Background: The 22q11.2 deletion (del22q) is present in many patients with conotruncal abnormalities including pulmonary atresia with ventricular septal defect (PA/VSD). We sought to determine the impact of the del22q on outcome in subjects with PA/VSD.
Methods: We reviewed the experience for all patients with PA/VSD who were born between January 1993 and April 2002 and presented to our institution. Patients with conotruncal defects were routinely evaluated for genetic disorders including del22q. Fluorescence in situ hybridization was used to test for del22q.
Results: There were 67 subjects with PA/VSD who presented during that time period; testing for del22q was performed in 58 of 67 (87%) and these 58 patients comprised the study population. The 22q11.2 deletion was present in 20 of 58 (34%) patients tested. Major aortopulmonary collaterals were defined by angiography and were present in 27 (47%). These collaterals were significantly more common among subjects with del22q (13 of 20, 65%; p = 0.04). The median cross sectional area of the pulmonary arteries, the Nakata index, was significantly less for patients with del22q (41 versus 142 mm(2)/m(2); p = 0.006). There were 3 subjects, all of whom had del22q, who did not undergo surgery owing to markedly hypoplastic pulmonary arteries. Of the remaining 55 patients, 53 had arteriopulmonary shunt with or without unifocalization as the initial procedure and 35 patients have undergone complete repair. There were 8 operative deaths and 1 nonoperative death. The 5-year survival was 36% for patients with del22q versus 90% for patients without del22q. The 22q11.2 deletion was a significant risk factor for death, even after adjusting for the presence of major aortopulmonary collaterals (p = 0.004). There was no significant difference between the two groups with respect to the incidence of serious viral, bacterial, or fungal infections in the perioperative period.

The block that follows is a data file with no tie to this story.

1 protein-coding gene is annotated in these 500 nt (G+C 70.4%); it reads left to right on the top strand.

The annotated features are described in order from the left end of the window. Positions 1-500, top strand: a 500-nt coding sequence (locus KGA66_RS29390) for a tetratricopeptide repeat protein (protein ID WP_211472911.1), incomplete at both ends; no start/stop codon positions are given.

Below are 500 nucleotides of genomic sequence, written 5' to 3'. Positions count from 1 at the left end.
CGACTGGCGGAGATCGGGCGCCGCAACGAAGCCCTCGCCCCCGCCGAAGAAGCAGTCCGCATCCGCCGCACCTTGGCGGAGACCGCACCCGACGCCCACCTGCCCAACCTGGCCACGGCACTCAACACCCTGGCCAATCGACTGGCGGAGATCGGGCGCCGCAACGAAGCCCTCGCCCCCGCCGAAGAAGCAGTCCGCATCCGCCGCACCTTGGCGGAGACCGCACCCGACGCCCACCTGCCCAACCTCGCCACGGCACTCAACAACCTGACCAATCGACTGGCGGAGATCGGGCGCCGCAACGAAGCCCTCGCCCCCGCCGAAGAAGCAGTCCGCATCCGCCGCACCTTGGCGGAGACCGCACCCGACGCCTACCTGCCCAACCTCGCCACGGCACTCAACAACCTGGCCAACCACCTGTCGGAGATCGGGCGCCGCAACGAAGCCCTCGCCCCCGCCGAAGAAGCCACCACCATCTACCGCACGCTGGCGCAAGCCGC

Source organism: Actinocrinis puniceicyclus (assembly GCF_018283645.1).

Conclusions: Patients with del22q and PA/VSD are at increased risk for death owing to a variety of factors including less favorable pulmonary artery anatomy. A better understanding of del22q, pulmonary artery anatomy, and outcome is required.